Military dog wins British prize for valor under fire

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Military dog wins British prize for valor under fire

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Corporal Daniel Hatley poses for a photo Friday Nov. 17, 2017, with his Military Working Dog, Mali, who was named as recipient of the Dickin Medal for animal bravery after Mali helped save the lives of troops in Afghanistan. The PDSA Dickin Medal is the animal equivalent of the Victoria Cross presented in recognition of bravery. The PDSA veterinary charity says Mali was twice sent through direct fire to conduct searches for explosives and detected the presence of insurgents, giving troops key seconds to "engage the enemy in close-quarter combat." (Naomi Gabrielle/PDSA via AP)

A British military dog that saved the lives of troops in Afghanistan in 2012 was decorated Friday for bravery.

Mali, an 8-year-old Belgian Malinois, won the Dickin medal — a prize awarded by the PDSA veterinary charity and billed as the animal equivalent of the Victoria Cross, Britain's top award for military valor.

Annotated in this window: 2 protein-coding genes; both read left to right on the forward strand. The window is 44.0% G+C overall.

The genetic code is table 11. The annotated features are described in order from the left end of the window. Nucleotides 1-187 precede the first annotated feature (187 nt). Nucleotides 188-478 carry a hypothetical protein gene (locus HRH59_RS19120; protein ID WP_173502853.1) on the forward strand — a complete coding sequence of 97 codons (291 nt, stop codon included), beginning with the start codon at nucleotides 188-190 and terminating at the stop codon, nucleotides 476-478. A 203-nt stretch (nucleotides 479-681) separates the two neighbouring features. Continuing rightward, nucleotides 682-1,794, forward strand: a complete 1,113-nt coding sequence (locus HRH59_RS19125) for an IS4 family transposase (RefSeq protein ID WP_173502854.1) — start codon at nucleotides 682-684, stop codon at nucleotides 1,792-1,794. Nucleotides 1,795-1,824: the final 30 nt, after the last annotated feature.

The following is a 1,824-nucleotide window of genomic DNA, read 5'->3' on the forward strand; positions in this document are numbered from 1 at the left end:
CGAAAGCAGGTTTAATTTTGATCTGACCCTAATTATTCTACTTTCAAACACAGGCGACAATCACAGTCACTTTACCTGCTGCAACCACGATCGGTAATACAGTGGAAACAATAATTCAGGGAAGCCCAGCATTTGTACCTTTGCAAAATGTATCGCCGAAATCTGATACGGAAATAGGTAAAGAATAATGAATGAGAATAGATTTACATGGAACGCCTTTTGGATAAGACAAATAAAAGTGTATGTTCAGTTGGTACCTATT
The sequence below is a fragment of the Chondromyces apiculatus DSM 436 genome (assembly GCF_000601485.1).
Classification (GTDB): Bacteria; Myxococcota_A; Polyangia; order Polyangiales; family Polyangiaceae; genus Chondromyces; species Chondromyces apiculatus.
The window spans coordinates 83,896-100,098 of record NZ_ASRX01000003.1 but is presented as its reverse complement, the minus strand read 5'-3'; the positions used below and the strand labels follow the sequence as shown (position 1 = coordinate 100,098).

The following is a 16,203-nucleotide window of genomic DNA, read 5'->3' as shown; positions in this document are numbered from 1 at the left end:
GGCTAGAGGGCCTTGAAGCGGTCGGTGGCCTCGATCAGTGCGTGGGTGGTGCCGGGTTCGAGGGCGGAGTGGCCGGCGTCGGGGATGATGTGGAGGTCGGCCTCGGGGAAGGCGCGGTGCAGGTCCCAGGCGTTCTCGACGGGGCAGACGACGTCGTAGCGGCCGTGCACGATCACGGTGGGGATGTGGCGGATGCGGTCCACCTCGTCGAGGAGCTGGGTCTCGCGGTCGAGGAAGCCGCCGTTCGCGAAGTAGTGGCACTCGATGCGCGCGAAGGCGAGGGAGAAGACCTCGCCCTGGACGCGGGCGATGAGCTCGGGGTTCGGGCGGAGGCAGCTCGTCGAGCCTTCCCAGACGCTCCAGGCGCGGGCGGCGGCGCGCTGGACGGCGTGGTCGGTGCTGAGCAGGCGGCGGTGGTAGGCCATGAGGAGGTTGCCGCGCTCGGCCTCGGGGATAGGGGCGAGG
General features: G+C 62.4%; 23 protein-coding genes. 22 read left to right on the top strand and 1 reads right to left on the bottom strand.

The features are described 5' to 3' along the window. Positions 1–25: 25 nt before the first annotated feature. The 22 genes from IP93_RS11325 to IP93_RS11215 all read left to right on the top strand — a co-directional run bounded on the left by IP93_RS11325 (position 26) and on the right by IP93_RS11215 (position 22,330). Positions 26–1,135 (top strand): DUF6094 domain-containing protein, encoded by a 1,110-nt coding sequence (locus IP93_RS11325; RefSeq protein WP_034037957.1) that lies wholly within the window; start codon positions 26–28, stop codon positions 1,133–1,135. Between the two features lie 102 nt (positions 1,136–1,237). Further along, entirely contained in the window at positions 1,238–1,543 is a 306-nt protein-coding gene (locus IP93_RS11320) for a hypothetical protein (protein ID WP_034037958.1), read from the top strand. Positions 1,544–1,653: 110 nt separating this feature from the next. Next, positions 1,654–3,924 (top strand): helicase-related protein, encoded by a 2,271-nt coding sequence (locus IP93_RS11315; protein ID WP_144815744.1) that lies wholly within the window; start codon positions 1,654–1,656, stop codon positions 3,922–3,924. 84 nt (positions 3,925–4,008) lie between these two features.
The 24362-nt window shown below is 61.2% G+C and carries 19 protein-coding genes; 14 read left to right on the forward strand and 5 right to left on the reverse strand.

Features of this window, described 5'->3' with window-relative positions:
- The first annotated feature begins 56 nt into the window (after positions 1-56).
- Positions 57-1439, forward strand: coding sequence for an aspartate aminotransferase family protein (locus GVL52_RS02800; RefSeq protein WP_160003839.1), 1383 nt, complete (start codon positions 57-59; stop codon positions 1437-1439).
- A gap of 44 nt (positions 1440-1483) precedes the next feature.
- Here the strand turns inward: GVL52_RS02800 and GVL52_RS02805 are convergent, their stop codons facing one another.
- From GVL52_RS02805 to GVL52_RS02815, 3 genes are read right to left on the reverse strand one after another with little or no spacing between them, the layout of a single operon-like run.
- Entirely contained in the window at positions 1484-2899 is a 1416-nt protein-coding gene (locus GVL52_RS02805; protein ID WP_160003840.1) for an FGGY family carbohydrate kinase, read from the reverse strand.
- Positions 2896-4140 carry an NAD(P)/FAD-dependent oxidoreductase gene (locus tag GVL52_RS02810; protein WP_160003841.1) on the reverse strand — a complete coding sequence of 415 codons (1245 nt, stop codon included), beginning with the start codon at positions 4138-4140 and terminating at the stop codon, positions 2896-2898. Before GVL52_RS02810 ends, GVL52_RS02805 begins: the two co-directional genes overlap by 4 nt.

The charity says Mali was twice sent through direct fire to conduct searches for explosives. He also detected the presence of insurgents, giving troops key seconds to "engage the enemy in close-quarter combat."

He carried on despite being hurt by grenade blasts that injured his chest, legs and ear. He has since fully recovered.

Corporal Daniel Hatley, who trained Mali, said he was extremely proud.

"The way he conducted himself when it mattered most enabled my colleagues to achieve success in close combat," Hatley said.

Mali is the 69th recipient of the prize that since 1943 has recognized gallantry by animals serving with the military, police or rescue services.

The award, named veterinary charity's founder Maria Dickin, has also gone to police horses, carrier pigeons and once to a cat that caught rats on a besieged vessel in China.

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